Defense Contractor 3M Settles Defective Earplug Lawsuit at $9.1 Million, $1.9 Mill to Whistleblower

Defense Contractor 3M Settles Defective Earplug Lawsuit at $9.1 Million, $1.9 Mill to Whistleblower

Earplug manufacturer 3M will pay $9.1 million to resolve allegations that it knowingly sold defective products to the U.S. military. The alleged misconduct was first brought forward in a whistleblower lawsuit initiated by 3M’s competitor Moldex-Metrics in May 2016.

According to the complaint, 3M knew that its Combat Arms Earplugs Version 2 (CAEv2), were not long enough for proper insertion into the ears of users, and it, nevertheless, sold the product to the Defense Logistics Agency.

CAEv2 earplugs have two different positions. They can be used alternatively as traditional earplugs and flipped over for muffling explosion noise, while letting quiet sounds go through them. While 3M’s engineers allegedly knew the earplugs could lose their seal, which would affect performance, the company did not share that information with the government. Tellingly, CAEv2 plugs are now discontinued.

3M earplug malfunction may have caused thousands of U.S. soldiers to suffer tinnitus and related conditions. Thus, the government may not only have endured losses through the purchasing of  defective products, but also through the treatment of ailments related to CAEv2 use....


REPORT: Hospice Schemes & Fails Hurt Taxpayers and Medicare Beneficiaries

REPORT: Hospice Schemes & Fails Hurt Taxpayers and Medicare Beneficiaries

A new report by the Office of the Inspector General outlines the widespread utilization of hospice services covered under Medicare, while also highlighting the sytem’s flaws and some central vulnerabilities.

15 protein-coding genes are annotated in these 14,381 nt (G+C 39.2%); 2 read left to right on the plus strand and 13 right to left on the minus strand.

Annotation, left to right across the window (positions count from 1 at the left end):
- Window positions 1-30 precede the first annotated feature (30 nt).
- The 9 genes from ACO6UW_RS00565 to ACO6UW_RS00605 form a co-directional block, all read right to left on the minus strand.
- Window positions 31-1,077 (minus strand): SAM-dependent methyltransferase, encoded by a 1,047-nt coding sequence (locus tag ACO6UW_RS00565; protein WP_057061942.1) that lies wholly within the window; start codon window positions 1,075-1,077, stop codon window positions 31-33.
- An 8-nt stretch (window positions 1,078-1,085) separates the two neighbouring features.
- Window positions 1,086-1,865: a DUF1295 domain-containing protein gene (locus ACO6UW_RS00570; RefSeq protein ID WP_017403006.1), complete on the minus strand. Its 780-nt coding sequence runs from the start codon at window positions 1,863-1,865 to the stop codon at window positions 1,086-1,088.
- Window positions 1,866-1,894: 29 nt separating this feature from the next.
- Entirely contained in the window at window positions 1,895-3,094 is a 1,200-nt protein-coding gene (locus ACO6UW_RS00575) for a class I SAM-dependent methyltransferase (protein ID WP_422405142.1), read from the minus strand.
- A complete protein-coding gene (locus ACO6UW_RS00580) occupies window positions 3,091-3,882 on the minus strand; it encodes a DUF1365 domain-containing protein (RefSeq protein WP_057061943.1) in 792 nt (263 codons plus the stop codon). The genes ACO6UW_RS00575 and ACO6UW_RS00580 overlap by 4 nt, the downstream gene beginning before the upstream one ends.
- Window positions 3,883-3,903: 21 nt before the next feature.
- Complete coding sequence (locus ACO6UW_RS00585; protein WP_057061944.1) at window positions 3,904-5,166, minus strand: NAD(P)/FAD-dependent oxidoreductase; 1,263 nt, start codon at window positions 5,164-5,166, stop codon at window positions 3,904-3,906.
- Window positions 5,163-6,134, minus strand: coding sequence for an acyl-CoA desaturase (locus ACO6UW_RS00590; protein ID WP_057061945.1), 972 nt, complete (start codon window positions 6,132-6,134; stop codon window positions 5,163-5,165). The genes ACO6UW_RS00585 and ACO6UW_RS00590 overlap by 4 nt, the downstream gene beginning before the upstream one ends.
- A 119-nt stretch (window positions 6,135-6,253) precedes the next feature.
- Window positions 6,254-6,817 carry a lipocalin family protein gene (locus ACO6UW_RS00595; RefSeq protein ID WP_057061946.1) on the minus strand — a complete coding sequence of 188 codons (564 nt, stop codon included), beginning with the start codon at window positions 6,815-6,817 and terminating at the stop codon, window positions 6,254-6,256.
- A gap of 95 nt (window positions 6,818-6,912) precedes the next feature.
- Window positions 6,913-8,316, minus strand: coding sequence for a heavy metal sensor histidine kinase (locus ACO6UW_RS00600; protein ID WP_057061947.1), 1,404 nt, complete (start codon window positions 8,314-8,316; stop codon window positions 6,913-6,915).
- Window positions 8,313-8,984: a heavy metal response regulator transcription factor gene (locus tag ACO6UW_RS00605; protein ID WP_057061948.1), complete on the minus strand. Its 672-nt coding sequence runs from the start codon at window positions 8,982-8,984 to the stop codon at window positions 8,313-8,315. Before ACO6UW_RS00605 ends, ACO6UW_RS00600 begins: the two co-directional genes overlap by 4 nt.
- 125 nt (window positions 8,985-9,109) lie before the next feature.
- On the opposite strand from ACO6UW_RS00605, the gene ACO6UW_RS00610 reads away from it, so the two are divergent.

Because of the solace it can provide for people in the later stages of life, and their families, many Medicare beneficiaries opt for hospice care. In 2016 alone, Medicare paid $16.7 billion for hospice services utilized by 1.4 million individuals participating in the program.

Unfortunately, Medicare’ steep bills for hospice care do not always translate into quality care for its beneficiaries. The OIG found that hospices often left beneficiaries in pain, failed to provide medication, and responded poorly to a variety of health complications.

According to the report, Medicare beneficiaries are often left in the dark about crucial decisions impacting their care. In addition, hospices were found to routinely bill for the most expensive level of care without medical necessity....


SEC Proposes $30 Million Cap on Whistleblower Awards

SEC Proposes $30 Million Cap on Whistleblower Awards

Following the announcement of an $83 million whistleblower award, the SEC is looking to put a cap on tipster payouts. A recent 3-2 vote by the Commission said yes to capping awards at $30 million.

The $83 awarded to three whistleblowers last March ignited the flame of the “awards are getting too large” sentiment that guides tort reform advocates across the nation. When it comes to SEC whistleblowers, they may finally be getting their big day.

The cap is, of course, bad news for the public and good news for dishonest corporations that make billions of dollars a year, for whom having to shell out one or two hundred million is merely a tickle.

Awards are an incentive to whistleblowers, who often lose their jobs and their livelihood in their attempt to expose fraudsters. If putting caps on rewards becomes a habit, it will be bonanza time for fraudsters, but the SEC does not appear to see it that way....


‘Frivolous Lawsuit Conspiracy’ Whistleblowers Wanted, Potential $100,000 Reward

‘Frivolous Lawsuit Conspiracy’ Whistleblowers Wanted, Potential $100,000 Reward

Florida-based attorney John Uustal just announced he is offering up to $100,000 to the first person who comes forward with proof of “a secret conspiracy to create frivolous lawsuits.”